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This edible lasagne cookbook is brilliant – simply layer your filling between its pages. Food for thought from It’s Nice That. Mo.x


Pont Max Juvenal, Aix en Provence (Patrick Blanc)

Quai Branly museum, Paris (Patrick Blanc)

We’ve been inspired recently by the ultimate urban gardening – living walls. More like artworks than the grassy roofs we’ve seen on libraries and the like, they add colour, pattern and movement to buildings, and don’t take up any floor space – a bonus in a busy city. Leading the way in ambitious designs is French botanist-artist Patrick Blanc, some of whose beautiful work is posted here. Layers of PVC and felt on a metal frame with an integrated, automated watering system, create an easy-care support for the plants, which is a boon, as we wouldn’t fancy the weeding much…

Pershing Hall hotel, Paris (Patrick Blanc)

Rue d’Alsace, Paris (Patrick Blanc)

It goes without saying that here at Livingetc we’ve a passion for all things furniture related, and it’s no secret that as soon as the clock chimes 3 (okay, sometimes before) we’re more than partial to a spot of tea and cake too. So we couldn’t believe our eyes when we chanced upon these marvellous miniatures on Moco Loco, all golden brown and baked to perfection. Created by designers Ryosuke Fukusada and Rui Pereira, the concept was born “of a reflection about the velocity of the contemporary furniture industry, and how consumers are unable to digest the large number of new products companies launch into the market every year.”  The idea with these small wonders is that you can bake an edible living room, decorate your furniture cakes with your favourite icing and toppings, then just eat them all up and start again. Amazing! If only you could do that with a regular sideboard. We can’t wait for the kettle to boil.

It may be raining outside, but that doesn’t mean we can’t dream of sunnier climes. It doesn’t take much but the photography in Helen Tsanos Sheinman’s new book, Love, Laughter and Lunch certainly puts us in the holiday mood, with its celebration of the culinary and interior style of Cyprus.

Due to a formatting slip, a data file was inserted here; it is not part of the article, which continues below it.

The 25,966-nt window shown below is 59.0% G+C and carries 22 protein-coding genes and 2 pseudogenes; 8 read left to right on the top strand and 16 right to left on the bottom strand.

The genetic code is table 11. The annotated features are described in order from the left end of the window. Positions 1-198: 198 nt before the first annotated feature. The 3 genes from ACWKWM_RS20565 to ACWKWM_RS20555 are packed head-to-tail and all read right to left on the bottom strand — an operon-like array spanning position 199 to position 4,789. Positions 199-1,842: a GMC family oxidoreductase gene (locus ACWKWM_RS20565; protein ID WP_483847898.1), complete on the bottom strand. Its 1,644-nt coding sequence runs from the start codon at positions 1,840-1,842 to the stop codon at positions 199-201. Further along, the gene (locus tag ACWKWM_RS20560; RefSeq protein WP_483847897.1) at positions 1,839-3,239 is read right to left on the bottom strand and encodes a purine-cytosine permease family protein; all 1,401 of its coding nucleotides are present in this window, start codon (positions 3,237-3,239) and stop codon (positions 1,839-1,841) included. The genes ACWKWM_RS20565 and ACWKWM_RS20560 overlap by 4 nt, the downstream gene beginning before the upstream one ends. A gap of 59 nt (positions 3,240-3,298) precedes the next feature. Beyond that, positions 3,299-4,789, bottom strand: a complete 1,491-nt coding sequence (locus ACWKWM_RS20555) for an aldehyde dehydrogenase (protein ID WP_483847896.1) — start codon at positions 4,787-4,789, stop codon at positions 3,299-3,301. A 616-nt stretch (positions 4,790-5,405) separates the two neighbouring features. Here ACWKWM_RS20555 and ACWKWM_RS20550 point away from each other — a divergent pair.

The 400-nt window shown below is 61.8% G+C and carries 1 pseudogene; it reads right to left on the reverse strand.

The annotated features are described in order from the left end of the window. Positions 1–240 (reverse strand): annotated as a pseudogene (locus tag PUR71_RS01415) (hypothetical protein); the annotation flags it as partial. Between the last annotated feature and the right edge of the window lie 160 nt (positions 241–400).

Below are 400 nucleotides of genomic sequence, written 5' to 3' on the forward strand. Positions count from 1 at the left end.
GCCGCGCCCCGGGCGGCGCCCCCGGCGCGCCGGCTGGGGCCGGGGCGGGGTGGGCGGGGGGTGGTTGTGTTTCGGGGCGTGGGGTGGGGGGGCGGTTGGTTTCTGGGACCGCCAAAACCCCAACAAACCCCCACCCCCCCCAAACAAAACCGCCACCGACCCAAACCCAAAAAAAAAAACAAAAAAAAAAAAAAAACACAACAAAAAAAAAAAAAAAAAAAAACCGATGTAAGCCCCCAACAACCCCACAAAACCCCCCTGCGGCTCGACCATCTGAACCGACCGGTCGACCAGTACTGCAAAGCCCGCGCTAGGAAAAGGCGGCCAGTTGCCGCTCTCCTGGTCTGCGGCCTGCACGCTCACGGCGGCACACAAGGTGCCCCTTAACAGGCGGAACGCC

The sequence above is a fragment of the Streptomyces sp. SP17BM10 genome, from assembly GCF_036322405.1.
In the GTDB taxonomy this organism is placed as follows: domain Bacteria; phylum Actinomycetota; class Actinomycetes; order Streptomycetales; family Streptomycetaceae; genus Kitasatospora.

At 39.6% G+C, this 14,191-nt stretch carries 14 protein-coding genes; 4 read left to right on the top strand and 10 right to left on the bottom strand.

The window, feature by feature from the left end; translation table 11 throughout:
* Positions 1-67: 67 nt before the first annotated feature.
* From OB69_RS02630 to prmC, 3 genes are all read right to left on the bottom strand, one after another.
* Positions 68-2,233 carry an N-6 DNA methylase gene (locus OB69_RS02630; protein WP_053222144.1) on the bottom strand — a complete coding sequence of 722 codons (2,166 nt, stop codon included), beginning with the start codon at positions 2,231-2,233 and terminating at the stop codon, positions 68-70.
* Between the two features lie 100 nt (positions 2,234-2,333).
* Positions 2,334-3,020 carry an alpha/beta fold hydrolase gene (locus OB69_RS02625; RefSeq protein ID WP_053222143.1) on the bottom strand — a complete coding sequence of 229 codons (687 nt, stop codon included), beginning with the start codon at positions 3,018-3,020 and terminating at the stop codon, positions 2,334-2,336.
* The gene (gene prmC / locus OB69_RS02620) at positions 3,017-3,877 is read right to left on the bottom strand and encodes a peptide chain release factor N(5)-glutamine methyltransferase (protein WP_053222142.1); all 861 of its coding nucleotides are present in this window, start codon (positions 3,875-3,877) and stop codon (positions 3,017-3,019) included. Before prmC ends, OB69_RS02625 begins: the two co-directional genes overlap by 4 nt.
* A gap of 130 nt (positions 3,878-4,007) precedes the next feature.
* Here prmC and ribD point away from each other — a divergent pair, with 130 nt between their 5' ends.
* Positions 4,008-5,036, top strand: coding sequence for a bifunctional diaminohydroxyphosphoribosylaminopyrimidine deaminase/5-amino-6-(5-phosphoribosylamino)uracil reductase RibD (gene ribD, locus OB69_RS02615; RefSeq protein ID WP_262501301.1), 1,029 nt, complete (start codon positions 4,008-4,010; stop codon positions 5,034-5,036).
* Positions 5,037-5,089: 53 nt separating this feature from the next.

‘Food is nothing without the love of the people who share it,’ says Sheinman, who reconnected with her family heritage to create a book that’s part-memoir, part-travel journal and part recipe book.

It’s not all food, there are plenty of droolworthy interiors shots, too.

Love, Laughter and Lunch, £28, is available from Anthropologie and online from April 22.

Although we enjoy shouting at the TV as much as anyone when The Apprentice contestants make bumbling business decisions, we feel less qualified to pass judgement on Facebook’s recent acquisition of photo sharing app Instagram. The app allows iPhone users to apply retro and Polaroid  camera effects onto their digital phone photos, and share them with their friends. The Facebook deal has been witheringly referred to as ‘paying $1 billion for a set of photo filters’.

For us it’s just a reminder of how great real Polaroid photography is. For a distinctly smaller sum of money, Facebook could have picked up a secondhand SX-70 camera on eBay and stocked up on instant film from The Impossible Project.  $1 billion could buy you an awful lot of Polaroids.

The authentic analog snaps – with their unmistakable lo-fi, low-tech washed out colours and imperfect focus – are so much more beautiful than any digital simulation. Professionals, amateurs and enthusiasts alike help keep Polaroid photography alive, sharing their work on Polanoid (such as those gems above), a sort of Flickr for Polaroids.